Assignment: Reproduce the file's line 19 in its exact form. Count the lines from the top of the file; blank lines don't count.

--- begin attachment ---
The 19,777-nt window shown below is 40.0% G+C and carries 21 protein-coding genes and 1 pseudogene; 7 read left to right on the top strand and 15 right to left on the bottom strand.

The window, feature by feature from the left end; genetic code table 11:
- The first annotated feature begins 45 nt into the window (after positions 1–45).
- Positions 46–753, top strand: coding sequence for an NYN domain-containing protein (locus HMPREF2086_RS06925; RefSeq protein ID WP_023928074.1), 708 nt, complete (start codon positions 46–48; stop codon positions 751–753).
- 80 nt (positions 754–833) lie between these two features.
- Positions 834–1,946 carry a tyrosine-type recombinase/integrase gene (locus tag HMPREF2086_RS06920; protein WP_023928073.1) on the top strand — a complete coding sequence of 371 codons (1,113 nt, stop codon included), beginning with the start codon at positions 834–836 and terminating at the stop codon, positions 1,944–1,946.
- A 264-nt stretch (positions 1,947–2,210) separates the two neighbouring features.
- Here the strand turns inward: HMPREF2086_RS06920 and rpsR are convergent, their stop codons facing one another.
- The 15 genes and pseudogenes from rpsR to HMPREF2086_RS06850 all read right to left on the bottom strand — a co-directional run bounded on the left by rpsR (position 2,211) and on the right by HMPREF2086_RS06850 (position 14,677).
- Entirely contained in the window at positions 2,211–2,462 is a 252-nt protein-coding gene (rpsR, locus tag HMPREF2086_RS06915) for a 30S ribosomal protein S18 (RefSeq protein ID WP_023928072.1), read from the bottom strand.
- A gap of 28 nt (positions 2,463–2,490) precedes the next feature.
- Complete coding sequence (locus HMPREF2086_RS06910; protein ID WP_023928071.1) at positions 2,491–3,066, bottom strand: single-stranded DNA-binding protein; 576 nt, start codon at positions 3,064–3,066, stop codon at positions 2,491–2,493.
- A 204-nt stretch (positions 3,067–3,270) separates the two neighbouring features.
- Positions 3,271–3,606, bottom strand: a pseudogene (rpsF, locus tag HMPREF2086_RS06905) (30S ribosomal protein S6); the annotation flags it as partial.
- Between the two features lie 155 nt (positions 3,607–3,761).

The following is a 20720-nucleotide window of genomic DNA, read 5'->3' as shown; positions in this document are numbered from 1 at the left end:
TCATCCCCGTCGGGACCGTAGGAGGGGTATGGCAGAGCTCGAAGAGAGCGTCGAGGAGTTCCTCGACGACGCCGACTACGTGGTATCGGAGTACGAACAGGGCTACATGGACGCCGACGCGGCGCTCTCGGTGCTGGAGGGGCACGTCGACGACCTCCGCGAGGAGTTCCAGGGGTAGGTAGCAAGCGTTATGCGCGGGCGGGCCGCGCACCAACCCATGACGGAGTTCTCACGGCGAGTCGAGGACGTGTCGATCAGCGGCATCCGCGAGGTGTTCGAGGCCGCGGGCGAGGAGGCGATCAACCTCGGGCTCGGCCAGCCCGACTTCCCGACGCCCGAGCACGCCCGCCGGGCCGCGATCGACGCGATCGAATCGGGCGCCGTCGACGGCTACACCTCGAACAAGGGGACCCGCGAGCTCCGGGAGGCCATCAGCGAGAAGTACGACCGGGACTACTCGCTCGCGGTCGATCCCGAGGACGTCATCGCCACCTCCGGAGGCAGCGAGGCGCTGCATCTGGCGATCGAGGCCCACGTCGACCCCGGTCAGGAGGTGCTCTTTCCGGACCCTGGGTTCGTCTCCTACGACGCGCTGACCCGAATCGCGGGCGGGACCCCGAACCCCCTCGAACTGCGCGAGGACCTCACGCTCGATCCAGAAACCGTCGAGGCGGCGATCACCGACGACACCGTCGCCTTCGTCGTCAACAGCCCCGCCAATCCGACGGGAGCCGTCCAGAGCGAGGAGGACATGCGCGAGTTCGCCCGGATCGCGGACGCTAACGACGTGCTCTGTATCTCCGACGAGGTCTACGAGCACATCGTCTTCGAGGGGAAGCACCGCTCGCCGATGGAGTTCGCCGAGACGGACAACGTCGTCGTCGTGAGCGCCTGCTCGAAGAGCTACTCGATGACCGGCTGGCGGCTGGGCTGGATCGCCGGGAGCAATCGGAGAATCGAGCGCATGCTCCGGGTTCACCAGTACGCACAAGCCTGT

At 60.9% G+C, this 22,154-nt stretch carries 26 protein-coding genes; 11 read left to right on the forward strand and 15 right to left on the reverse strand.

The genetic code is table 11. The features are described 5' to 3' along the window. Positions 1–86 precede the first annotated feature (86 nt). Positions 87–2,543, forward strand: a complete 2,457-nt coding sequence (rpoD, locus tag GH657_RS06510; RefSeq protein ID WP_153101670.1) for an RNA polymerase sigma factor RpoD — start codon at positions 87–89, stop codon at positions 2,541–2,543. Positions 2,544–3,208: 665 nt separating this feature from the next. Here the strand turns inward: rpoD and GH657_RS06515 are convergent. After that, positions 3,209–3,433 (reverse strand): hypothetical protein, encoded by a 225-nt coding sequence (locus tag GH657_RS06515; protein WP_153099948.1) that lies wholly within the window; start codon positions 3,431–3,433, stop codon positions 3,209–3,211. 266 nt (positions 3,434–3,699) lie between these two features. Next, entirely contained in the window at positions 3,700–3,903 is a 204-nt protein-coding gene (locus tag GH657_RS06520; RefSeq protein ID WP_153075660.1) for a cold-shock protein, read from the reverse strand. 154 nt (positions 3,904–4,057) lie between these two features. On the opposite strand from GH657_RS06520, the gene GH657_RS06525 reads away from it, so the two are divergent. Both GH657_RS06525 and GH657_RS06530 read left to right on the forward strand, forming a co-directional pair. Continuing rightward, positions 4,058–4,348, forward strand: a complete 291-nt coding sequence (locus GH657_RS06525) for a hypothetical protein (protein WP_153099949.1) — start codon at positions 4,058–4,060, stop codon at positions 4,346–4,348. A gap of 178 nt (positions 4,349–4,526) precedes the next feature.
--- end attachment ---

The genetic code is table 11. The features are described 5' to 3' along the window. Positions 1–86 precede the first annotated feature (86 nt). Positions 87–2,543, forward strand: a complete 2,457-nt coding sequence (rpoD, locus tag GH657_RS06510; RefSeq protein ID WP_153101670.1) for an RNA polymerase sigma factor RpoD — start codon at positions 87–89, stop codon at positions 2,541–2,543. Positions 2,544–3,208: 665 nt separating this feature from the next. Here the strand turns inward: rpoD and GH657_RS06515 are convergent. After that, positions 3,209–3,433 (reverse strand): hypothetical protein, encoded by a 225-nt coding sequence (locus tag GH657_RS06515; protein WP_153099948.1) that lies wholly within the window; start codon positions 3,431–3,433, stop codon positions 3,209–3,211. 266 nt (positions 3,434–3,699) lie between these two features. Next, entirely contained in the window at positions 3,700–3,903 is a 204-nt protein-coding gene (locus tag GH657_RS06520; RefSeq protein ID WP_153075660.1) for a cold-shock protein, read from the reverse strand. 154 nt (positions 3,904–4,057) lie between these two features. On the opposite strand from GH657_RS06520, the gene GH657_RS06525 reads away from it, so the two are divergent. Both GH657_RS06525 and GH657_RS06530 read left to right on the forward strand, forming a co-directional pair. Continuing rightward, positions 4,058–4,348, forward strand: a complete 291-nt coding sequence (locus GH657_RS06525) for a hypothetical protein (protein WP_153099949.1) — start codon at positions 4,058–4,060, stop codon at positions 4,346–4,348. A gap of 178 nt (positions 4,349–4,526) precedes the next feature.